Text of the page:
Reaching the pens, I saw huge fish jumping and disturbing the surface water in these oval shaped netted enclosures. The skipper said some salmon can weigh as much as four kilos and each pen can hold about sixty thousand fish. I counted eight pens. Salmon farming, I soon discovered, is very much a computerized and automated operation.  The entire fishing stock is fed four times a day and is fully automated with an above-water machine, spraying food back and forth on the surface like a stationary garden hose. 

After returning to the jetty, I went inside the small adjacent fish processing factory and saw the newly arrived catch of cod, which is the very traditional fishing mainstay of the region. Spotlessly clean stainless-steel containers held the codfish. Later that day I had the great pleasure of dining at the Lofoten Seafood Center’s restaurant and enjoying the freshly caught seafood.

The restaurant's executive chef prepared various dishes using a variety of local seafood ranging from fresh cod and halibut to delicious local crab meat, enhancing each dish with special seasonings and fresh vegetables. I enjoyed the chef’s  carefully selected wine pairings with each seafood course. The restaurant has a wide-ranging selection of international wines, especially prominent wines  from Northern Italy and France.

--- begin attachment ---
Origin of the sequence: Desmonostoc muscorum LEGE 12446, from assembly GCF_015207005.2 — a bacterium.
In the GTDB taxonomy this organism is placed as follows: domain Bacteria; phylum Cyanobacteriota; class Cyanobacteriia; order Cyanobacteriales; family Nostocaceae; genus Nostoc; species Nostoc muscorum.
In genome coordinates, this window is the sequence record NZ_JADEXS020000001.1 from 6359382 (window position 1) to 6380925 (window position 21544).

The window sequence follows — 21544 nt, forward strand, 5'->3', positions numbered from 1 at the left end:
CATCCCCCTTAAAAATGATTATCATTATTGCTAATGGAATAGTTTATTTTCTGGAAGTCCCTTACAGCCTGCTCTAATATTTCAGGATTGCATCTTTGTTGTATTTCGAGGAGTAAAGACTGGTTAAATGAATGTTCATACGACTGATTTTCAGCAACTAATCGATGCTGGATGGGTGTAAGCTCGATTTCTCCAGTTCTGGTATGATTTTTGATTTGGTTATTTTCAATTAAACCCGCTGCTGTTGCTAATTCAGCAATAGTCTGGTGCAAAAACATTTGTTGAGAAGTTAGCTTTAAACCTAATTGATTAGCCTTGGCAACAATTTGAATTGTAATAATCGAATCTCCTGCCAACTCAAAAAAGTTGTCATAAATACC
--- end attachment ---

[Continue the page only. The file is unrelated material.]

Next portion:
Lofoten Norway

The town of Leknes is conveniently located within striking distance of the coastal Lofoten Seafood Center and is central to most other major attractions on the Lofoten archipelago. The town itself is unassuming, with a main street and a small residential population scattered outwards from the main shopping district. I stayed at the Scandic hotel which proved to be a well-placed choice; since it has a nice in-house convenient dining room serving wholesome and satisfying three-course dinners. Sometimes just relaxing in comfortable quarters after dinner without a constant need to venture out to restaurants can be a most  desirable option. 

Only about a ten-minute drive from Leknes, Haukland Beach is a beautiful wide stretch of blond sand and gentle waves, and can be even more beautiful when changing shades of daylight can enhance natural surroundings. The beach is enclosed by steep rugged mountains on all sides and beyond the breakers large barren rocks break the momentum of the surging sea. Walking along and observing the incoming clear aqua marine waters that retreated along the beach, I enjoyed the solitude and fleeting connection, which can be experienced  when suddenly confronted in such an enchanting  location.